International Scholarly Research Notices

International Scholarly Research Notices / 2011 / Article

Research Article | Open Access

Volume 2011 |Article ID 150642 |

A. Raz-Pasteur, Y. Ullmann, I. Berdicevsky, "The Pathogenesis of Candida Infections in a Human Skin Model: Scanning Electron Microscope Observations", International Scholarly Research Notices, vol. 2011, Article ID 150642, 6 pages, 2011.

The Pathogenesis of Candida Infections in a Human Skin Model: Scanning Electron Microscope Observations

Academic Editor: C. R. Daniel
Received16 May 2011
Accepted13 Jun 2011
Published05 Sep 2011


Cutaneous candidiasis is an opportunistic infection that arises, in most cases, from endogenous, saprophytic candidal blastospores that selectively colonize oral, gastrointestinal, vaginal, and cutaneous epithelium. Candida albicans has been regarded as the most common causative agent in human fungal infections. However, other Candida species have become a significant cause of infection. Scanning electron microscope (SEM) observations were used to analyze the capability of C. albicans, C. tropicalis, and C. parapsilosis to adhere to human skin model, used in this study, which was found to mimic the human skin in vivo. The skin sections were inoculated with low and high concentration of the yeasts and followed for 1 and 5 days; then they were viewed by SEM. The electron microscopy observations revealed that all three yeasts tested adhered to the skin but C. albicans covered the entire skin model to a higher extent than C. tropicalis or C. parapsilosis. Mucin-like material coated the blastoconidia mainly in C. albicans. All Candida species have shown characteristics resembling biofilm formation. The use of human skin sections for ex vivo evaluation of adherence of various yeasts may partially explain the predominance of C. albicans in cutaneous pathogenicity.

1. Introduction

Yeasts are unicellular fungi that typically reproduce by budding.

Candidosis is an infection caused by the yeast Candida albicans or other Candida species.

Candida albicans is the principal fungal infectious agent in human infection.

Superficial infections of skin and mucous membranes are the most common types of candidal infections of the skin [1].

Cutaneous candidiasis is an opportunistic infection that arises, in most cases, from endogenous, saprophytic Candida blastospores that selectively colonize oral, gastrointestinal, vaginal, and cutaneous epithelium [25].

Under various environmental conditions, Candida blastospores may undergo mycelial transformation, invade epithelial tissue, and evoke a complement-dependent neutrophil-mediated acute inflammatory response characterized by subcorneal pustules [6, 7].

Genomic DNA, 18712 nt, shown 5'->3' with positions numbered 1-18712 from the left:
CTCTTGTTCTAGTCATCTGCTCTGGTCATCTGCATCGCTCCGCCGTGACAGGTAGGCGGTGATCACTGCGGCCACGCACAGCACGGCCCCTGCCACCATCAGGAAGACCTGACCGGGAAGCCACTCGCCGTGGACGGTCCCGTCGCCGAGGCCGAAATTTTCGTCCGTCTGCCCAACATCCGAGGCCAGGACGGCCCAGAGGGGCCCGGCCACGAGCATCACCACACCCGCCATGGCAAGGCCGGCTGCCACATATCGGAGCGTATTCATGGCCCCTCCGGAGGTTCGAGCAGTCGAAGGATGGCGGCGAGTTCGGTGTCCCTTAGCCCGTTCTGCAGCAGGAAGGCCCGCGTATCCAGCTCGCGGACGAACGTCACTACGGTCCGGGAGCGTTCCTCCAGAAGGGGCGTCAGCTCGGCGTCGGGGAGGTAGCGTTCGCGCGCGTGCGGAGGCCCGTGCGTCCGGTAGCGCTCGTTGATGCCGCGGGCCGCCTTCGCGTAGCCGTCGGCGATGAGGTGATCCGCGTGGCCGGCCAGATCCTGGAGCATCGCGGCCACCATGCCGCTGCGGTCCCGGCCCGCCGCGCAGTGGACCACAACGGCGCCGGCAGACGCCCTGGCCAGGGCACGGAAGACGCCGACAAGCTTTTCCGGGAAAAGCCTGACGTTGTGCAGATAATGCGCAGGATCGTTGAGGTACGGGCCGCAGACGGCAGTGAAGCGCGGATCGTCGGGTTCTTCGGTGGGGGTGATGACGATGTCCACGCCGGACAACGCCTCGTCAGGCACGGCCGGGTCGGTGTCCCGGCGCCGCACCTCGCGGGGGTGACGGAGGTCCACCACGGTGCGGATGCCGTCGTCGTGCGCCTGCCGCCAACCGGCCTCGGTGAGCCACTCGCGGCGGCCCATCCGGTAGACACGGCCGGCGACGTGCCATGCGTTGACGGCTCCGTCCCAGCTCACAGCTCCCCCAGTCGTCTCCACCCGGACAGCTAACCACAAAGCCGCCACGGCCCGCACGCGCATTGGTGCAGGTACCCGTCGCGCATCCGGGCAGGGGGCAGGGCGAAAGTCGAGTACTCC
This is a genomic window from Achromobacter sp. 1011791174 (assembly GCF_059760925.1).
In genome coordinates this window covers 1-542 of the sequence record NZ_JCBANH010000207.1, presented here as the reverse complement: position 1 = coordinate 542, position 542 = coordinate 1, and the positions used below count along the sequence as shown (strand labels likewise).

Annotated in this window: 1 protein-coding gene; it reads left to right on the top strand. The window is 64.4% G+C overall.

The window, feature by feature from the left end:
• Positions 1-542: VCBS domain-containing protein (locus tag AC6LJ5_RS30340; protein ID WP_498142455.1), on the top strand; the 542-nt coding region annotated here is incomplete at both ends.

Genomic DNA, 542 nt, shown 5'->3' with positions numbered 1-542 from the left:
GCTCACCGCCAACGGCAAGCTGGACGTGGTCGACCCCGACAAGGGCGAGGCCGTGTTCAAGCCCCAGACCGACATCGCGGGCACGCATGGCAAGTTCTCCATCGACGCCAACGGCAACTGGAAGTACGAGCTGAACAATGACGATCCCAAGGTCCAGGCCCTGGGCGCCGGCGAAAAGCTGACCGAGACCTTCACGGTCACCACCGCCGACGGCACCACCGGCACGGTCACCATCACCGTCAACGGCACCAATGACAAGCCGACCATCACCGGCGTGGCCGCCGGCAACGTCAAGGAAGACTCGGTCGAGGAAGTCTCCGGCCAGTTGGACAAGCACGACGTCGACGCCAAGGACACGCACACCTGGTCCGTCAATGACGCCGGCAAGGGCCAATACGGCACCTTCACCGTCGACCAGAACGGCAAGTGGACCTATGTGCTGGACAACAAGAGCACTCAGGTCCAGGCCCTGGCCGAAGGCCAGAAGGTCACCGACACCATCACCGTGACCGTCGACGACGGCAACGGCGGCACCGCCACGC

Initial and prerequisite events in cutaneous candidiasis should, hypothetically, include colonization of epithelial surfaces with pathogenic species of Candida.

Candida tropicalis, Candida parapsilosis, Candida krusei, Candida guilliermondii and are less common in causing human disease.

It has been well demonstrated that specific Candida species, notably C. albicans, selectively adhere to vaginal and buccal mucosal cells [8].

This selective adherence is thought to contribute in part to predominance of C. albicans colonization and infection in human hosts [9].

Most candidal species are known to produce virulence factors including protease factors.

The ability of the various yeast forms to adhere to the underlying epithelium is an important step in the production of hyphae and tissue penetration [1].

In cases in which the epithelial barrier or host immunity is impaired, Candida species may cause opportunistic infections of the skin and mucosal cavities.

Initial events of cutaneous candidiasis include adherence of blastoconidia to epithelial cell surface, fungal proliferation and colonization, and invasion of epithelial tissue [10].

In vitro studies show that adherence to corneocytes [11] and mucosal cells [12] in most cases is associated with pathogenic species.

In rodent models, it was shown that the same species are capable of hyphal invasion of corneocytes and stratum corneum to produce infection [2].

Non pathogenic species adhere poorly to corneocytes or mucosal cells [27] and do not invade the stratum corneum in animal models [13].

Some studies concerning the infectivity and pathogenicity of Candida used animals models for investigating pathogenic mechanisms [6, 7].

As an alternative to these models, other researchers used noninvasive methods obtaining separate corneocyte cells and used them as skin surface for Candida infection [5, 6, 9].

In order to characterize and compare initial adherence of C. albicans, C. tropicalis, and C. parapsilosis, we have used a skin model of ex vivo skin sections. We infected those skin sections with the 3 species of Candida mentioned above and examined them by scanning electron microscopy [14].

In the present study, we are reporting observations on the way Candida infect the stratum corneum in a skin model, which is a unique model that mimics the human skin.

2. Materials and Methods

2.1. Skin Sections

Normal thigh skin was harvested from skin surgically excised from women that underwent abdominoplasty. All specimens were prepared by putting pieces of skin, approximately 1 cm2, with full epidermal thickness into small (60 mm) petri dishes. The skin pieces were immersed in cold sterilized skin graft fluid (SGF) that was proved as adequate storage medium, which prolongs ex vivo skin viability for 2-3 weeks. Whenever possible, the skin was used within 1 h of its removal.

2.2. Skin Preservation (Storage) Medium

Skin graft fluid (SGF) at pH 6.4 was prepared using concentrated balanced salt solution 8.0 mL which is composed of NaCl 8.0 g/l, KCl 0.4 g/l, dibasic sodium phosphate 7H2O 0.0875 g/l, nonbasic potassium phosphate 0.0625 g/l, magnesium sulphate 7H2O 0.2 g/l, and dextrose anhydrous 1.0 g/l, all dissolved in H2O and sterilized, normal human plasma AB or A 20.0 mL and 0.5% neomycin sulphate in 72.0 mL of distilled water.

2.3. Skin Viability